LAST MONDAY afternoon, Ricky Skaggs had to leave a Nashville recording studio in the middle of a song to take delivery of furniture bought during a State Department tour of Pakistan with Buck White and the Down Home Folks. In early August, the 26-year-old will marry Buck's daughter, singer Sharon White. The wedding will be "in the middle of the week when most of the pickers will be home," says the soft-spoken Skaggs. "We're going to tell 'em to bring a covered dish and a guitar."

Skaggs, who will be at the Birchmere on Tuesday night, has been at the vanguard of revitalized traditions in country through his work with Emmylou Harris, Linda Ronstadt, Willie Nelson, Rodney Crowell and Rosanne Cash. It's somewhat unusual for a musician of his age to be so steeped in music that had reached its zenith by 1960, but Skaggs was an early starter. The native of Brushy Creek, Kentucky, earned his first money as a mandolin player at the age of 5. The Eastern Kentucky homeground was a fertile one, having previously yielded Loretta Lynn, the Osborne Brothers and Tom T. Hall.

"It was called old-time country, hillbilly music, before the name bluegrass got stuck on the music," Skaggs explains. What he's doing now is basically "the old-time, gospel-country music that I would hear my parents sing. My mother and dad were both real good singers. My father played guitar, taught me three chords on the mandolin and got me started into it. When I heard Ralph Stanley singing that high harmony part, it sounded a lot like my mother."

The seminal Stanley Brothers' singing style -- Skaggs describes it as "Victorian translated to hillbilly style" -- had a great influence on the 6-year-old prodigy, and by the time he was 7, his parents had moved to Nashville "to get me going in the music business." Despite his reputation the Grand Ole Opry wouldn't let Skaggs on because of a strictly enforced age policy, but he was an early guest on the Flatt and Scruggs television show; Skaggs' current hit single, "Don't Get Above Your Raising," is, incidentally, an ancient Flatt and Scruggs melody.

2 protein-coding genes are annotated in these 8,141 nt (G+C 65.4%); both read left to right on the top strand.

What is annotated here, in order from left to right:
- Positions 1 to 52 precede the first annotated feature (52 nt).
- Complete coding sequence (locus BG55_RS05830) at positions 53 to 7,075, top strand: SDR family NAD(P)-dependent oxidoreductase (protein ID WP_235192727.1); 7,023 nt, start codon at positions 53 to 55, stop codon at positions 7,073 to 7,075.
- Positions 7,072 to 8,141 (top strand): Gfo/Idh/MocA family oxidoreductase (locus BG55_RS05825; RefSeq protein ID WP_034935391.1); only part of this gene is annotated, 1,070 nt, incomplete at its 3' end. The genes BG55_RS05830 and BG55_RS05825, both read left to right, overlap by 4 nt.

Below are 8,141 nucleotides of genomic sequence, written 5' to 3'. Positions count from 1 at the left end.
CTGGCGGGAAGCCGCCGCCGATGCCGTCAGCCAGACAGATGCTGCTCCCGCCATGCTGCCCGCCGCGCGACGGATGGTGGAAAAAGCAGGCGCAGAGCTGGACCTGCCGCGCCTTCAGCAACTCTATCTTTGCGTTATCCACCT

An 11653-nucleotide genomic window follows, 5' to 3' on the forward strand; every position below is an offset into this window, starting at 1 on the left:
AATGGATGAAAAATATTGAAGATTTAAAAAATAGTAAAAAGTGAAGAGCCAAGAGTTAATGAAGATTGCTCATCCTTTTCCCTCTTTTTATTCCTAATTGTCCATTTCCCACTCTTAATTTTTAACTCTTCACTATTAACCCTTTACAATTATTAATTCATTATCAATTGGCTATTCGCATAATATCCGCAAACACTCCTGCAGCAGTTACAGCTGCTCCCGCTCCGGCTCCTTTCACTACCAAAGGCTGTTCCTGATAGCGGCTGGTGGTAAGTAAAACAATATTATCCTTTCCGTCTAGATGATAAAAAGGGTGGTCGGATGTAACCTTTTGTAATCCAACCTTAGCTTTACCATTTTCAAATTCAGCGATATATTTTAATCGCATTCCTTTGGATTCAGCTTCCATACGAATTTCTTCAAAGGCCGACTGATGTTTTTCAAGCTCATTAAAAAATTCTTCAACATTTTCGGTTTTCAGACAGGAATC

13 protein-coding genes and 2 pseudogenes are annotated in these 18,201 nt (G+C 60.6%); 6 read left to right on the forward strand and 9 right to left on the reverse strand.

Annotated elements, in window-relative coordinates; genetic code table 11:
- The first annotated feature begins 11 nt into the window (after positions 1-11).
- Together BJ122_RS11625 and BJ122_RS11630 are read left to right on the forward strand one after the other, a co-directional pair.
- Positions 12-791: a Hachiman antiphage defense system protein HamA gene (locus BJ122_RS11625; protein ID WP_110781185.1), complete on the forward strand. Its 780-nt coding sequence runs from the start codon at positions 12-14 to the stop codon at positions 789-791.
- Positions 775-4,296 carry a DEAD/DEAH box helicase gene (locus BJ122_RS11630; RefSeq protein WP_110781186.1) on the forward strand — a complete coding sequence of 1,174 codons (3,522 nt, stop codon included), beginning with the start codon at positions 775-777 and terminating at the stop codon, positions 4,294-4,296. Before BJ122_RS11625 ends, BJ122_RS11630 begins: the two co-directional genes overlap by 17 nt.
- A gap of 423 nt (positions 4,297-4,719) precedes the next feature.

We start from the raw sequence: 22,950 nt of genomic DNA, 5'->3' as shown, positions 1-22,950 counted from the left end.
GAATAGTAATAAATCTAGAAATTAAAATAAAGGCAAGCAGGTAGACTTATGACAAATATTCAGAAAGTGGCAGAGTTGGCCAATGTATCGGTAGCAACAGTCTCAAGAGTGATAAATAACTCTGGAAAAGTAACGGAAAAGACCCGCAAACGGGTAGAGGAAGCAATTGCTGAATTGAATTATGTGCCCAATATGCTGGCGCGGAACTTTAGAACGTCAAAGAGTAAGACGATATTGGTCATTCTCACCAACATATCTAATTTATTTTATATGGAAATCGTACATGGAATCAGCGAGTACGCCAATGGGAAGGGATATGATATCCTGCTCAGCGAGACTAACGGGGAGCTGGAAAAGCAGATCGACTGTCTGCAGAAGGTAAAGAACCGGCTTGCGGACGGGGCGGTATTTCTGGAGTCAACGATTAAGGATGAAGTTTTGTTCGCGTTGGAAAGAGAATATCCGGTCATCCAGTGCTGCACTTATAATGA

Carter Stanley's death in 1966 was a "down-time, I about went into hysterics," Skaggs recalls. By this time, he and another 15-year-old, guitarist Keith Whitley, had built up a show of classic Stanley Brothers material, had even done guest spots with the Brothers when their tours had passed through Kentucky. "We went to see Ralph in Ft. Cary, West Virginia, right across the line from Eastern Kentucky. We heard that his new guitarist and singer, Roy Lee Centers, was just like Carter; some said he was a dead ringer. We took our instruments and kept them in the car, not knowing Ralph and them were going to be late."

The club's owner asked them to perform a set of Stanley Brothers music and "while we was up singing to keep the crowd restless -- I mean from being restless -- Ralph walked in and boy, we about freaked out. He set his banjo case down, sat on a stool and listened to us. Didn't smile, just kind of reminisced. It think it brought back a lot of memories, seeing two young boys up there singing that old-time mountain music." Stanley slowly drew the teen-agers into his Clinch Mountain Boys, and Skaggs and Whitley made their professional debuts (though they'd been playing for a long time) at the Carter Stanley Memorial Festival that year.

Skaggs stayed with Stanley for almost three years before stepping out of the music business and moving to Washington to work for Vepco. The money in bluegrass was minimal and Skaggs was about to get married for the first time. His four months with Vepco -- he calls them "a pressurous time" -- ended when he was called back into service by the Country Gentlemen, with whom he stayed two years. It was during this time he met a local folk singer named Linda Ronstadt, Lowell George of Little Feat, and other people who would facilitate his entry into the Los Angeles scene later on.